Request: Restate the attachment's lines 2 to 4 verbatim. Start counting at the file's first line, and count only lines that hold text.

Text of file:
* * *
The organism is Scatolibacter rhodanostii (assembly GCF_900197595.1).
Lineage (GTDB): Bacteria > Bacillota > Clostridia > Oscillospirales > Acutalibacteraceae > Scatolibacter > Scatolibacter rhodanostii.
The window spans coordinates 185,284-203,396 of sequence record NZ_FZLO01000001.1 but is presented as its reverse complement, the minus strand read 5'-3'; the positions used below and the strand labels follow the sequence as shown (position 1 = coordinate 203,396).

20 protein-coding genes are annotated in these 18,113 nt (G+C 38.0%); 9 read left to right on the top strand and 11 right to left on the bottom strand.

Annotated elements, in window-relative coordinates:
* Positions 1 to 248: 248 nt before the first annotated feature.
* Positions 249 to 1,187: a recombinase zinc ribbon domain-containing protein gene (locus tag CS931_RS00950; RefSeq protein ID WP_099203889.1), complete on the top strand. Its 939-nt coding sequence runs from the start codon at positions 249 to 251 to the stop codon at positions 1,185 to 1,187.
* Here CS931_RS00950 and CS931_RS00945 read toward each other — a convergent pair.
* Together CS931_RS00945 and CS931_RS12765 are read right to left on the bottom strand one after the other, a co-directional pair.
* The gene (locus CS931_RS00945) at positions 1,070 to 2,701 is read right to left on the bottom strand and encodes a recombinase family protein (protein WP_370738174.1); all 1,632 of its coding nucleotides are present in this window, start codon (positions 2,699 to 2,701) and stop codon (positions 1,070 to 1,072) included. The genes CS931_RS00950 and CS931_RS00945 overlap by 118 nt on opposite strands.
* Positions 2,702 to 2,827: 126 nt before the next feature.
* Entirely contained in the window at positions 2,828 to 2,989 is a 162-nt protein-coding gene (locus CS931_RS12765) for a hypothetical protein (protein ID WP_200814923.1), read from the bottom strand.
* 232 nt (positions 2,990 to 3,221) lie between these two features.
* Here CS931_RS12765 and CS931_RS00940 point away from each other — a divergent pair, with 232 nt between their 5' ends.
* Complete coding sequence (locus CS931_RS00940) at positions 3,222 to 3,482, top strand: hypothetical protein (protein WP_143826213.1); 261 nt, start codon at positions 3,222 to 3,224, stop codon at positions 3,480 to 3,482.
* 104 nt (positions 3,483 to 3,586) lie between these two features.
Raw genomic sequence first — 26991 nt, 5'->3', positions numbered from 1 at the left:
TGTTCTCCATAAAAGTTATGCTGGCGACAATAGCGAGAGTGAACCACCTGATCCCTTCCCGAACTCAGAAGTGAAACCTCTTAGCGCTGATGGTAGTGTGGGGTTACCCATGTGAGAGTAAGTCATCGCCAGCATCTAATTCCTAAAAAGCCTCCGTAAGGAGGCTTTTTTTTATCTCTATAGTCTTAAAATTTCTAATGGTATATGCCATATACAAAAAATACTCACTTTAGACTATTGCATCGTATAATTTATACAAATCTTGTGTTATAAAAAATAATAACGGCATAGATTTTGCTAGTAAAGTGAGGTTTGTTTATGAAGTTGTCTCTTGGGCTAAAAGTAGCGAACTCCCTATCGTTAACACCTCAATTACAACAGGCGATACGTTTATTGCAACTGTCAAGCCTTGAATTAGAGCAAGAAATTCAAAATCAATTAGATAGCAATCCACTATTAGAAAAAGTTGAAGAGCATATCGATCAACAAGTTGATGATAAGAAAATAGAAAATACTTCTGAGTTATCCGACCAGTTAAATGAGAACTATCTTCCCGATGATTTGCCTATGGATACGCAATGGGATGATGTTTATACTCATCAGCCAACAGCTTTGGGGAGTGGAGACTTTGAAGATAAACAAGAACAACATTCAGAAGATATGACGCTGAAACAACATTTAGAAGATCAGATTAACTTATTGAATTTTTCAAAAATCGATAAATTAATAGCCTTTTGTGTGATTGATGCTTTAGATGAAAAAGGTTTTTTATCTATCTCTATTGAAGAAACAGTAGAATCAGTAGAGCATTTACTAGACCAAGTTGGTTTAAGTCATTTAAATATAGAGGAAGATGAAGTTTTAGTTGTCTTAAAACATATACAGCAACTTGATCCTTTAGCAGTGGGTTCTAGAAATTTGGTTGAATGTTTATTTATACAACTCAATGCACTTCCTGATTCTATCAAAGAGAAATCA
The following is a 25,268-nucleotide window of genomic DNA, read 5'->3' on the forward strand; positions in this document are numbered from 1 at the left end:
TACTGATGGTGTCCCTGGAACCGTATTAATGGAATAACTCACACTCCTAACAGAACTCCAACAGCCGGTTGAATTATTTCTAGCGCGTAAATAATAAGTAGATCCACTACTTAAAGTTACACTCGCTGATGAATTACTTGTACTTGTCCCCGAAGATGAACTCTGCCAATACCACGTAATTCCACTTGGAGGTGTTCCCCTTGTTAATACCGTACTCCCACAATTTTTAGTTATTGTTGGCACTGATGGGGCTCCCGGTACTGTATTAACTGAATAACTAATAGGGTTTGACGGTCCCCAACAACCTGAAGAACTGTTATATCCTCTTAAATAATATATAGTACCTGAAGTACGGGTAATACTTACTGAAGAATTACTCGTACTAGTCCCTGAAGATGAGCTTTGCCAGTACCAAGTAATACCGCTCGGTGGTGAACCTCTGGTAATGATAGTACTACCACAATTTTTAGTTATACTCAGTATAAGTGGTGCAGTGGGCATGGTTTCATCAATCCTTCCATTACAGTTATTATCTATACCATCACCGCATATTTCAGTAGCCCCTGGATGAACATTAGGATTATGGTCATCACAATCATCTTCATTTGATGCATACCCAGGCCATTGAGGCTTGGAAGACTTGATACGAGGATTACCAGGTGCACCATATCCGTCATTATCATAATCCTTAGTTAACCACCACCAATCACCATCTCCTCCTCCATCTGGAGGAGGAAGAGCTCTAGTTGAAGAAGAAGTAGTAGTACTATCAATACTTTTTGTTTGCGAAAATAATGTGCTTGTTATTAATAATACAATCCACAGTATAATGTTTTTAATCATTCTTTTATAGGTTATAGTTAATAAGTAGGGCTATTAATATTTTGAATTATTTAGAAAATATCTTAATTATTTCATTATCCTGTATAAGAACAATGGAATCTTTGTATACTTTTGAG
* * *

Lineage (GTDB): Bacteria > Bacillota > Clostridia > Oscillospirales > Acutalibacteraceae > Scatolibacter > Scatolibacter rhodanostii.
The window spans coordinates 185,284-203,396 of sequence record NZ_FZLO01000001.1 but is presented as its reverse complement, the minus strand read 5'-3'; the positions used below and the strand labels follow the sequence as shown (position 1 = coordinate 203,396).

20 protein-coding genes are annotated in these 18,113 nt (G+C 38.0%); 9 read left to right on the top strand and 11 right to left on the bottom strand.